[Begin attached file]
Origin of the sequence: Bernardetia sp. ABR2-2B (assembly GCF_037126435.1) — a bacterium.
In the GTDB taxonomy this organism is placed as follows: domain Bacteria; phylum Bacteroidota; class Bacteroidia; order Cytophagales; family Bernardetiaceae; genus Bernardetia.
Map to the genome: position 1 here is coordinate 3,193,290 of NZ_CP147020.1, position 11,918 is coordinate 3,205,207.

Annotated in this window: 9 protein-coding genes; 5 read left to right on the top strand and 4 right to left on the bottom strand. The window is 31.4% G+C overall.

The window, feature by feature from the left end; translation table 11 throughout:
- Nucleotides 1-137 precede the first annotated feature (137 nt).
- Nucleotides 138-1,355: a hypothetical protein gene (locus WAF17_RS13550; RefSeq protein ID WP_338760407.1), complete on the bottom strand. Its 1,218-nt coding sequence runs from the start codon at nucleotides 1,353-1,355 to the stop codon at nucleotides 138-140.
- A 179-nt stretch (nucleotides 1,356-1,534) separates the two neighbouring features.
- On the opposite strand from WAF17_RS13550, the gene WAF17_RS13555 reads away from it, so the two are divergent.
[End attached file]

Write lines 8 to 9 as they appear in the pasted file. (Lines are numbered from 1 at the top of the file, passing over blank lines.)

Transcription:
- A 179-nt stretch (nucleotides 1,356-1,534) separates the two neighbouring features.
- On the opposite strand from WAF17_RS13550, the gene WAF17_RS13555 reads away from it, so the two are divergent.